Anterior Interosseous Syndrome or Kiloh-Nevin Syndrome I is a condition where there is injury or damage to the anterior interosseous nerve resulting in pain and weakness in the forearm. This is a form of entrapment neuropathy of the anterior interosseous nerve. This nerve is a branch of median nerve. The anterior interosseous nerve passes through the forearm and innervates the long flexor muscles, FPL muscles, and the pronator quadratus. Treatment comprises of conservative methods such as rest, splinting, pain medications, PT and corticosteroid injections. If symptoms still persist, then surgical decompression of the nerve is done.
Signs of Anterior Interosseous Syndrome or Kiloh-Nevin Syndrome
- Impaired movement of index and middle finger.
- Impaired flexion of thumb, index, and middle finger.
- Weakness in the index and middle fingers.
- Experience of pain in upper forearm and sometimes in the elbow.
- Patient is not able to perform the pincer movement of the thumb and index finger i.e. the patient is not able to flex or hold anything between thumb and index finger.
Causes of Anterior Interosseous Syndrome or Kiloh-Nevin Syndrome
The causes of the nerve compression in the forearm are numerous such as:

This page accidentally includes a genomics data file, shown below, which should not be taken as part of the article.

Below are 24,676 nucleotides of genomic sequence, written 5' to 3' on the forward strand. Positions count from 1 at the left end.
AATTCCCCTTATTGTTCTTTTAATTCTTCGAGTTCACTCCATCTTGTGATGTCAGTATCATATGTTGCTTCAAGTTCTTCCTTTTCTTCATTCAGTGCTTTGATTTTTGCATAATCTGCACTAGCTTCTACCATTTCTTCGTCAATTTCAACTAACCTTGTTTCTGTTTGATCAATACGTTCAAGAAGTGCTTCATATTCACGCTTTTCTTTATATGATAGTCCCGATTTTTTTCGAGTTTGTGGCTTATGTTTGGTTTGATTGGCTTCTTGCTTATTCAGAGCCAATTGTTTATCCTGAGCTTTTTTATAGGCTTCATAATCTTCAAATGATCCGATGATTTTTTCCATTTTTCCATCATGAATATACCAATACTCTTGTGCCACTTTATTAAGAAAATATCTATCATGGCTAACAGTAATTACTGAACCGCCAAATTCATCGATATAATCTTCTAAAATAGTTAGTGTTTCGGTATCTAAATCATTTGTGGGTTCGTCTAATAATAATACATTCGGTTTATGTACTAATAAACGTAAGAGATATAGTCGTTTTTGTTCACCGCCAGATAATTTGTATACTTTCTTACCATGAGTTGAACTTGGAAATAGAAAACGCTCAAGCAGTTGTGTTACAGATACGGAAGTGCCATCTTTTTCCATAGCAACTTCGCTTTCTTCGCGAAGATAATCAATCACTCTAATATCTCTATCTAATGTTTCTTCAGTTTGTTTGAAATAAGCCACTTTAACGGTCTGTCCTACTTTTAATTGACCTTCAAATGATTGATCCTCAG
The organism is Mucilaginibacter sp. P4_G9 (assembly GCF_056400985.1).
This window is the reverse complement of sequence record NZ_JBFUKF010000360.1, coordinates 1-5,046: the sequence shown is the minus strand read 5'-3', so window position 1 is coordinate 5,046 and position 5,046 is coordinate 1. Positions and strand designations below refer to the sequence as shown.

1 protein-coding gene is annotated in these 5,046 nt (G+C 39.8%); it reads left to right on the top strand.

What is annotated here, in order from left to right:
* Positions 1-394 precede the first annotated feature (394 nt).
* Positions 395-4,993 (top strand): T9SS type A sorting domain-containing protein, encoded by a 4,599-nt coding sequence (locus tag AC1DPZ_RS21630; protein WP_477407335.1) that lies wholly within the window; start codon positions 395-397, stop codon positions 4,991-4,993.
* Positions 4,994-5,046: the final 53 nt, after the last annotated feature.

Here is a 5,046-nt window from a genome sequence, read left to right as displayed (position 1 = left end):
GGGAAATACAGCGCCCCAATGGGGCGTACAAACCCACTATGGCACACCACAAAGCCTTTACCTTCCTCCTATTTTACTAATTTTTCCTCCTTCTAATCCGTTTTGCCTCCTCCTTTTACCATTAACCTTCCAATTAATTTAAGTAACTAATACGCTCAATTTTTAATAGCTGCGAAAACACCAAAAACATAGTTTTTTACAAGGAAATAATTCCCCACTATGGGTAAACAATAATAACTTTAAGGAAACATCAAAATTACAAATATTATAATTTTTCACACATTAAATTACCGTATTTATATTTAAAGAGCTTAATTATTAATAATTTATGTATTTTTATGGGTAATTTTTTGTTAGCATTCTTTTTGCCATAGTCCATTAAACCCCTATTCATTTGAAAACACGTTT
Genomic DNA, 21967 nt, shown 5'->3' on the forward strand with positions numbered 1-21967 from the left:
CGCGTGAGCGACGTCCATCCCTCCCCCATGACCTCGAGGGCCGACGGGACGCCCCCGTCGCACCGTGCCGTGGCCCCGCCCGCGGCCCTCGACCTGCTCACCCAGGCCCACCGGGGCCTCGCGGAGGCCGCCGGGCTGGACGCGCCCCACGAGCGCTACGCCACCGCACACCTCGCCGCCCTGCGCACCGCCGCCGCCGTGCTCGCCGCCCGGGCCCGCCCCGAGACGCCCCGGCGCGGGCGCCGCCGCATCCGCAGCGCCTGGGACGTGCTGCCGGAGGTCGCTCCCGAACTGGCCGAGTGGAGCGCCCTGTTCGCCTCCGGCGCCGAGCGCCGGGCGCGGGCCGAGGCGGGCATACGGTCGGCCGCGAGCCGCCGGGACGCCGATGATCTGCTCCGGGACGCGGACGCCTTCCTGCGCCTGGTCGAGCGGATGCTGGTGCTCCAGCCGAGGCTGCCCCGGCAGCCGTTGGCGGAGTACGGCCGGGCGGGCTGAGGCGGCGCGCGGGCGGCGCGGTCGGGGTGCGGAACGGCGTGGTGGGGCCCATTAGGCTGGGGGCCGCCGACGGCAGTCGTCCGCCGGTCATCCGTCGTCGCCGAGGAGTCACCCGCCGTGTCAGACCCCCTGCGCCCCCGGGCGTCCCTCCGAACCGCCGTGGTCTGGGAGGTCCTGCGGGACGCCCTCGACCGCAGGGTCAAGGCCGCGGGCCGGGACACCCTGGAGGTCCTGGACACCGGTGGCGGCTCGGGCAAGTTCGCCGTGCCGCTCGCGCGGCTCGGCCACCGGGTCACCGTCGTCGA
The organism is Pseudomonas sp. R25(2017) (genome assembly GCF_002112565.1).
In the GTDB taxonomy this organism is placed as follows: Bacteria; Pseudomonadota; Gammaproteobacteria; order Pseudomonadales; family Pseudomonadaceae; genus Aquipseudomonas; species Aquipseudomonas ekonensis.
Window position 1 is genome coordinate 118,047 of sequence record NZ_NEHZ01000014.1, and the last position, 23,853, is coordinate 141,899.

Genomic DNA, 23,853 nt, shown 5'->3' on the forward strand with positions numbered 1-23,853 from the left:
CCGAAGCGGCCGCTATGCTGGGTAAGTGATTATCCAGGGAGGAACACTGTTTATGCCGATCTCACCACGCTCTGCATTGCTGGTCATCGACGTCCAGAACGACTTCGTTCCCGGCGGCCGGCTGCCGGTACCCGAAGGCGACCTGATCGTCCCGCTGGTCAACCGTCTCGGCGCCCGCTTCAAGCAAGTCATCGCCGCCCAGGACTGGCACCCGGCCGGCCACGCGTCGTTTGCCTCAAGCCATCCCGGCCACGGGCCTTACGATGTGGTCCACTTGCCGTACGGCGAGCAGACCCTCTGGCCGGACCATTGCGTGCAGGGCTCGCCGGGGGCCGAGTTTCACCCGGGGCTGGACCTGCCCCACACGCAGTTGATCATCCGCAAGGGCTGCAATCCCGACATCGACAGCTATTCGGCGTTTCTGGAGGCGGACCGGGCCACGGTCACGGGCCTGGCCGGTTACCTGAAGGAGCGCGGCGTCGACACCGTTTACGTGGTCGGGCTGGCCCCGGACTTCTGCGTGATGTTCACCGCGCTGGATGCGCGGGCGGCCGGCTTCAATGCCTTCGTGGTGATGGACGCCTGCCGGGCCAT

- Increased size of biceps tendon bursa.
- Supracondylar fractures and other injuries inclusive of dislocations.
- Thrombosis of the radial and/or ulnar arteries can also cause nerve compression.
- Direct injury or trauma can also cause nerve compression.
- Fibrous bands or arcuate ligaments can also compress the anterior interosseous nerves causing pain.
- Patients with rheumatoid disease and gouty arthritis are more prone to developing anterior interosseous syndrome.
Diagnosis for Anterior Interosseous Syndrome or Kiloh-Nevin Syndrome
- Nerve conduction studies
- Electromyography (EMG)
- Ultrasound imaging
Treatment of Anterior Interosseous Syndrome or Kiloh-Nevin Syndrome
- Rest is important.
- Splinting can be done for immobilization.
- Anti-inflammatory drugs to help calm down the pain.
- Sports massage helps in reducing stiffness in the muscles.
- Patient should enroll in a physical therapy program.
- Gentle stretching exercises can be done.
- If symptoms persist, then steroid injections can be given.
- If patient does not benefit from conservative treatment, then surgery is done to release the compression on the nerve.